In Memoriam: Richard Mathews

A man stands behind a letterpress with his hand in his pocket and smiles into the camera.
Former UT Press Director Richard Mathews in the Tampa Book Arts Studio.

The editors and staff of the University of Tampa Press are deeply saddened by the passing of colleague, mentor, and friend, Richard Mathews. Over his decades as University of Tampa Press Director, Richard published over 100 books, building the Press’s reputation as an esteemed source for contemporary literature, book arts, and regional history. His enthusiasm and dedication to the art of bookmaking permeated all of his work for the press, whether he was editing Tampa Review, publishing books, mentoring colleagues, or teaching students how to use antique presses.  

His UT colleagues and friends will remember Richard not only for his tireless dedication to his work, but also for being a warm and loving person. Richard took genuine interest in and had endless patience for others. His face lit up when he shared news of his growing grandchildren or of planning a trip to visit his adult children. We are grateful to his wife, Julie, and his whole family, for sharing Richard with us.

A champion of printmaking, book arts, and antique printing presses, Richard loved sharing his passions through the Tampa Book Arts Studio (TBAS), which he founded in 2008 and directed until its closing in 2020. The TBAS preserved historical letterpress printing traditions with equipment from the 19th and early 20th centuries. As a working letterpress print shop, the TBAS allowed visitors the unique experience of using these rare antique presses. Over the years, Richard hosted many groups and events in the TBAS. 

A man wearing an apron gestures as he speaks to a small group of students standing in a circle.
Richard Mathews talking to USF students about printing and casting.

In addition to using historical and contemporary technologies to produce beautiful books, Richard made significant contributions to the history of printmaking, including preserving Frederic Goudy’s Companion typeface and printing Julius J. Lankes’ “The Rich Mouse.” Whether writing an off-the-cuff email or typesetting a book by hand, Richard used every word and dash with purpose. Look no further than any of his publications to see his meticulous attention to language and design.

Richard generously donated the TBAS’s library of books about books–including rare books, private and independent press publications, and samples of historic and artistic letterpress printing–to UT’s Macdonald-Kelce Library. The special collection comprises work from over 600 presses and more than 10,000 items, including the Lee J. Harrer Collection of Books about Books, the J. B. Dobkin Peter Pauper Press Collection, the Dobkin Collection of 19th Century Letter Writing Manuals, and the Les Feller Family Collections.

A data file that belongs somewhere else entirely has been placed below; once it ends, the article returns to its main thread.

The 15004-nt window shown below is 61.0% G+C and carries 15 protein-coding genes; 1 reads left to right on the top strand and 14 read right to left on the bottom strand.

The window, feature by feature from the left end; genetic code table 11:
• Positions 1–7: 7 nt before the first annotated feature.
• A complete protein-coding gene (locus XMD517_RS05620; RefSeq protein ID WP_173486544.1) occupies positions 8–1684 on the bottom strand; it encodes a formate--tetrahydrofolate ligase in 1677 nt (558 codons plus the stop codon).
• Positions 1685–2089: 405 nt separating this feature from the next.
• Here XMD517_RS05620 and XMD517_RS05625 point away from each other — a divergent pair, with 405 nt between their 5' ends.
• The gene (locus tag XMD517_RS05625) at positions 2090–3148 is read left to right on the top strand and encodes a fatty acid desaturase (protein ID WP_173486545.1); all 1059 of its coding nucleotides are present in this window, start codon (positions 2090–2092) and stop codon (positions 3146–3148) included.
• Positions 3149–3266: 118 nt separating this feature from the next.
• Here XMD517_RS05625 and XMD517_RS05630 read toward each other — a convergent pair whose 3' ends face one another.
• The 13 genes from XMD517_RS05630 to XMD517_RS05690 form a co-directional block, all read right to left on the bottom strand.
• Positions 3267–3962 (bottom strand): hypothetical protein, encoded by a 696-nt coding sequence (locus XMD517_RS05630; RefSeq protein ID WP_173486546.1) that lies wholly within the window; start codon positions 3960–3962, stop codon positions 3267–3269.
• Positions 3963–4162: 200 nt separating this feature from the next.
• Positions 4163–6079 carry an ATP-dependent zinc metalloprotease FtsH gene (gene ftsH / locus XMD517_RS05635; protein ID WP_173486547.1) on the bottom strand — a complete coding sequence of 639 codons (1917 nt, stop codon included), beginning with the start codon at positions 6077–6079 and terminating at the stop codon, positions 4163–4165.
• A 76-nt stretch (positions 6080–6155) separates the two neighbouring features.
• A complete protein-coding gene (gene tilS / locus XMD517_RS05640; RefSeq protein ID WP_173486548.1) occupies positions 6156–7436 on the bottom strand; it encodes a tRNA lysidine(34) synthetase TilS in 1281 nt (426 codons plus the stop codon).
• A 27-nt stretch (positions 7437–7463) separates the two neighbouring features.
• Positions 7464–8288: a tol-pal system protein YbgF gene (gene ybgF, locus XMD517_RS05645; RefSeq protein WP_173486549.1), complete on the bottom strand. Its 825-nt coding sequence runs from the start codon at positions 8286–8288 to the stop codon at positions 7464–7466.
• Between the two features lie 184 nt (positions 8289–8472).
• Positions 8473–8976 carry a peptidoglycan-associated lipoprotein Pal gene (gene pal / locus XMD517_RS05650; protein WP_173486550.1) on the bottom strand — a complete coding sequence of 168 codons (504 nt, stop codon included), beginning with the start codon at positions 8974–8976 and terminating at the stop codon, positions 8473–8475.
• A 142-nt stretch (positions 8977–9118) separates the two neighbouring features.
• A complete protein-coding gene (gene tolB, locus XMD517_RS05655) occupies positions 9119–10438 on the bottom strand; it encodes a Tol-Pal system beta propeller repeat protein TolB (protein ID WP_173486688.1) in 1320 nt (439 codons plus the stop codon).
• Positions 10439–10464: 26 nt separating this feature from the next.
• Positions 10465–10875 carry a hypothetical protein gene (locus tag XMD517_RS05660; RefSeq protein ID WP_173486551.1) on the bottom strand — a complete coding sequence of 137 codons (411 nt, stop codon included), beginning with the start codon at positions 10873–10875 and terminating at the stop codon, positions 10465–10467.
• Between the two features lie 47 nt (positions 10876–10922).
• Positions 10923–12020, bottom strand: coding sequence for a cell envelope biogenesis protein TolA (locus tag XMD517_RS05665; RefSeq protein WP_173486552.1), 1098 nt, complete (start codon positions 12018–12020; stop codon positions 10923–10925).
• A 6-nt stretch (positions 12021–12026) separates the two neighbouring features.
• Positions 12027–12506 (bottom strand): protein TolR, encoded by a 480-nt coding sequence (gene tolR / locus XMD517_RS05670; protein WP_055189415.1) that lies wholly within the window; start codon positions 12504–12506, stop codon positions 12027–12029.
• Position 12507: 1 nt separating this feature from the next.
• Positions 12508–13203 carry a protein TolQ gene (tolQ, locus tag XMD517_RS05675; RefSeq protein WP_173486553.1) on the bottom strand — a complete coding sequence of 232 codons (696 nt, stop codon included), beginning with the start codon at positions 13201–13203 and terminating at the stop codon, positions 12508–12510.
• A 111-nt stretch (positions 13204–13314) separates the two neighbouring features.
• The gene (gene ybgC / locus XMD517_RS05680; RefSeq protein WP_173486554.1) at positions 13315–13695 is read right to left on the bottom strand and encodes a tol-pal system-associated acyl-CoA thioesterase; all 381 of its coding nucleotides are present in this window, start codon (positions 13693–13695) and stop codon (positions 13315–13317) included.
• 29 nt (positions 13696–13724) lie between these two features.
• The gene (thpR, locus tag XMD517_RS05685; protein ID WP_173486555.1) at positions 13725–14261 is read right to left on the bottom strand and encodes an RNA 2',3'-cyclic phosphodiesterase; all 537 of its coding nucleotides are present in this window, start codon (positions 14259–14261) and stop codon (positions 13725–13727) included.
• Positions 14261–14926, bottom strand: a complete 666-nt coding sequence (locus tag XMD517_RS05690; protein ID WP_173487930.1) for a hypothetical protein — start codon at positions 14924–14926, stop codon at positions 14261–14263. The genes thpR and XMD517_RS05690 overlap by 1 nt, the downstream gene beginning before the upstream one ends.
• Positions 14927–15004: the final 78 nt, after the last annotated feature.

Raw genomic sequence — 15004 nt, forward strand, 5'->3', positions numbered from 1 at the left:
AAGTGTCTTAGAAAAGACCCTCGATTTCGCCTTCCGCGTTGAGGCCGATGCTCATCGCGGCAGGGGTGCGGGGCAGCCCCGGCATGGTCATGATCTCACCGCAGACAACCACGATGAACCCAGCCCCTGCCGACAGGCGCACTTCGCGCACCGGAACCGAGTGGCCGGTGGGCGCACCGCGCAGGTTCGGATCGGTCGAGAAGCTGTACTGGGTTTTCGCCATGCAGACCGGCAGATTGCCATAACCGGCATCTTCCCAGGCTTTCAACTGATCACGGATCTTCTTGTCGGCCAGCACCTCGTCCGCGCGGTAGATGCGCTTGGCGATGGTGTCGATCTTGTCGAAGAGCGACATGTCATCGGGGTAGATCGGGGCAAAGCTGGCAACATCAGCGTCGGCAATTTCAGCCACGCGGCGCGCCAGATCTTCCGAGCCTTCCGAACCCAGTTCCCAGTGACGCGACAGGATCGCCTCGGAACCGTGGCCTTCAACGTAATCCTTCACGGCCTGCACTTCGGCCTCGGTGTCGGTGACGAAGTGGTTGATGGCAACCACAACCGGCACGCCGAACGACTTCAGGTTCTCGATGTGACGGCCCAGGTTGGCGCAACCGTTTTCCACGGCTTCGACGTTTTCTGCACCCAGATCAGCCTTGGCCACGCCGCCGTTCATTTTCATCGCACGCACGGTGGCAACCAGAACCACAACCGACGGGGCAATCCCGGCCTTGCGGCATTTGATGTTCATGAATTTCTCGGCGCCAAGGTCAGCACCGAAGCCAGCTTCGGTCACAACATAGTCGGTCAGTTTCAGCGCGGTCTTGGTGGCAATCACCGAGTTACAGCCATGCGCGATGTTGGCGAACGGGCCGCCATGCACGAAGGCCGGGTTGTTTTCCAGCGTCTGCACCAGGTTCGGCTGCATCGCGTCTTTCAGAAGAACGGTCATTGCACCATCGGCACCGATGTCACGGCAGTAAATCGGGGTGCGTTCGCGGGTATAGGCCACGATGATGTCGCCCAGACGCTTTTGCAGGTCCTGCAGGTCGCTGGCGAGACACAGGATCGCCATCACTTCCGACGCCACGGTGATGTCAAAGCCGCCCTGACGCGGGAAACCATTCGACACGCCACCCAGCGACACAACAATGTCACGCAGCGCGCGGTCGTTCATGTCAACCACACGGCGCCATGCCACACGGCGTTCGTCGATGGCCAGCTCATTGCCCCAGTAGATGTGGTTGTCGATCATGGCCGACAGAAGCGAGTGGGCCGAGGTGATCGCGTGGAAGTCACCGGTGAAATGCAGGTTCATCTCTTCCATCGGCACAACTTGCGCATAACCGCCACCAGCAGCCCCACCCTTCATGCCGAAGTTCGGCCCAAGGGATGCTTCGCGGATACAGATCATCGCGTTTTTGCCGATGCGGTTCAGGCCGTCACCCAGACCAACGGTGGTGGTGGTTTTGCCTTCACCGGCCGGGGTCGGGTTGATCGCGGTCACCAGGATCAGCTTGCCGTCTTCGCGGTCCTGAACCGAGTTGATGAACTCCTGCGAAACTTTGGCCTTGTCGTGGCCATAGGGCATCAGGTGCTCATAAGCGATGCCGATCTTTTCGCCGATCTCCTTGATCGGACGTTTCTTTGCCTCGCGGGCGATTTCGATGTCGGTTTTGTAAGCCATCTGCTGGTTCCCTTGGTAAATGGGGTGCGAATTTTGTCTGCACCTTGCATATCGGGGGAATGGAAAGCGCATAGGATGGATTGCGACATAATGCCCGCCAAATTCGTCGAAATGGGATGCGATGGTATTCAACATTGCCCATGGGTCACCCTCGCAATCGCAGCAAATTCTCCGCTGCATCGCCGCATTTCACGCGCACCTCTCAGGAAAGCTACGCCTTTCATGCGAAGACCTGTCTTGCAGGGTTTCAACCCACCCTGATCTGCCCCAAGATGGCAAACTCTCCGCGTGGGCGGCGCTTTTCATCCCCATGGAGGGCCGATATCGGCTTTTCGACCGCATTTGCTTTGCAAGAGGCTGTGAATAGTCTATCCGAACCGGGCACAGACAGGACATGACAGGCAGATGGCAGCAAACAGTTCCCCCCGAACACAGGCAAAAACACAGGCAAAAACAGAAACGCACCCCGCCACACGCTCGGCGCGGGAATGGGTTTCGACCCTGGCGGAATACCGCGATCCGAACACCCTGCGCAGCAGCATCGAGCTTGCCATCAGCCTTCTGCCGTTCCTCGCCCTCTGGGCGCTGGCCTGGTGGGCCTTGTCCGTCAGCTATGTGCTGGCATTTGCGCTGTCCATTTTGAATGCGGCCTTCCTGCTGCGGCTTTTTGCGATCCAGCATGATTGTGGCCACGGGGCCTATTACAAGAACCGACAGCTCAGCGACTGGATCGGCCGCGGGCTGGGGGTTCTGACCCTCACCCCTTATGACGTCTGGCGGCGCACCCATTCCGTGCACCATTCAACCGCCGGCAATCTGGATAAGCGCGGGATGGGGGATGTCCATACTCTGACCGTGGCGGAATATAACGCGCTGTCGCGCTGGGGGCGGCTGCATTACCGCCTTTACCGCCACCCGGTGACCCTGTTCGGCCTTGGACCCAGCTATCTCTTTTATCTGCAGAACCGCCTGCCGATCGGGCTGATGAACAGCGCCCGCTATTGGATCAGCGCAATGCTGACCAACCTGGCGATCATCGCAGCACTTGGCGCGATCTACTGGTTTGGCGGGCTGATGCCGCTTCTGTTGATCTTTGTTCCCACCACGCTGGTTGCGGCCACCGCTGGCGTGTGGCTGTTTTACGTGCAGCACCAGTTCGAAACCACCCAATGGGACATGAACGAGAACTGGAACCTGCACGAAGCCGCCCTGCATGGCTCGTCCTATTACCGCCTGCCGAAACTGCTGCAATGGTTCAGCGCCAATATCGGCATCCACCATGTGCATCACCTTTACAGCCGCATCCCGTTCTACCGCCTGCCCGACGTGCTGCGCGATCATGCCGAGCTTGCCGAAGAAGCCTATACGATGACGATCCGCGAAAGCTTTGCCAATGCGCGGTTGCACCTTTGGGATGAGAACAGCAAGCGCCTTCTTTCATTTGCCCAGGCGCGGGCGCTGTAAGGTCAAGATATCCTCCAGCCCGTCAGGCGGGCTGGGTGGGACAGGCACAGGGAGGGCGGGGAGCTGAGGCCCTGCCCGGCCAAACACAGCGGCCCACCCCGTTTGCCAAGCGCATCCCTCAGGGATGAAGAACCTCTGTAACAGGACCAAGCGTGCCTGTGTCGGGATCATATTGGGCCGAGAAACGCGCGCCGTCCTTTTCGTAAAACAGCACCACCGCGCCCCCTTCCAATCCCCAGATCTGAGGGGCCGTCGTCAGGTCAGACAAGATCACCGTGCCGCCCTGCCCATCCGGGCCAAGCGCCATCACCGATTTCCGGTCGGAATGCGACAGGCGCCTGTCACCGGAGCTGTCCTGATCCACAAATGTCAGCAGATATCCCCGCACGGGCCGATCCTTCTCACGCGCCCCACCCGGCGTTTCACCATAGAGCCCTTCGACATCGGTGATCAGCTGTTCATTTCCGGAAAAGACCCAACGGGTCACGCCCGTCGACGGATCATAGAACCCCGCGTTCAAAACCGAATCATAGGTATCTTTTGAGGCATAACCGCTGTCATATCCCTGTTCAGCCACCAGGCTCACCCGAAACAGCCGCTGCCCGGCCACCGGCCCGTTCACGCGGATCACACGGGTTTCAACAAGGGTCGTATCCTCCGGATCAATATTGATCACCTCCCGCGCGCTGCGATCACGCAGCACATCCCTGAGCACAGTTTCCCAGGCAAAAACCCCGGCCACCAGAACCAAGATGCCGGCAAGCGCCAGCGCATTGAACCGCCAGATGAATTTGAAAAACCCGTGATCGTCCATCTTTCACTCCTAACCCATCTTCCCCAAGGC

Richard’s visionary leadership turned Tampa Review from a pioneering Florida publication that attracted poets from all over the country to an internationally renowned, multi-genre journal, which has published authors such as J. Malcolm García, Derek Walcott, and Peter Meinke, and is Florida’s longest continuously published literary journal. Part of Richard’s mission for Tampa Review was to ensure that it was also a home for young writers, and he was particularly proud of the journal’s involvement in AWP’s Intro Journals Project, which provides publication opportunities for students enrolled in various creative writing programs. Tampa Review’s involvement with the program continues to this day.

A man wearing an apron shows students an object as they gather around.
Richard Mathews teaching students about early printing.

With an infectious passion for bookmaking, Richard introduced countless students to historical printing over the 34 years he taught at UT. In 2000, Richard was one of a handful of UT professors to be appointed as a Charles A. Dana Professor, which is a national distinction recognizing exceptional contributions to the university and discipline. Richard taught courses on science fiction, British literature, J.R.R. Tolkien, poetry, book arts, and academic writing. He deeply enjoyed working with students and fellow faculty, providing hands-on experience in printmaking, papermaking, typesetting, and design. Many UT alums count his Book Arts Studio class as one of the most memorable hands-on experiences of their college careers. 

In addition to his prolific work at the UT Press, Richard published several books of his own, including two poetry collections, A Mummery (Konglomerati 1975) and Numbery (Borgo 1995), and a book on fantasy and science fiction, Fantasy: The Liberation of Imagination (Routledge 2002). His poetry also appears in Poet Lore, Southern Poetry Review, Berkeley Poetry Review, Louisville Review, A Geography of Poets, and other venues. More recently, Richard co-edited Printing for Book Production: Emery Walker’s Three Lectures for The Sandars Readership in Bibliography (Oak Knoll 2019).

Richard made immeasurable contributions to the worlds of literature and publishing, and in the many lives he touched as a publisher, teacher, and friend. We, at UT Press, are honored to be a part of Richard’s legacy and we aspire to carry it forward.

For more about Richard’s life as a writer and publisher, read his 2011 Best American Poetry interview.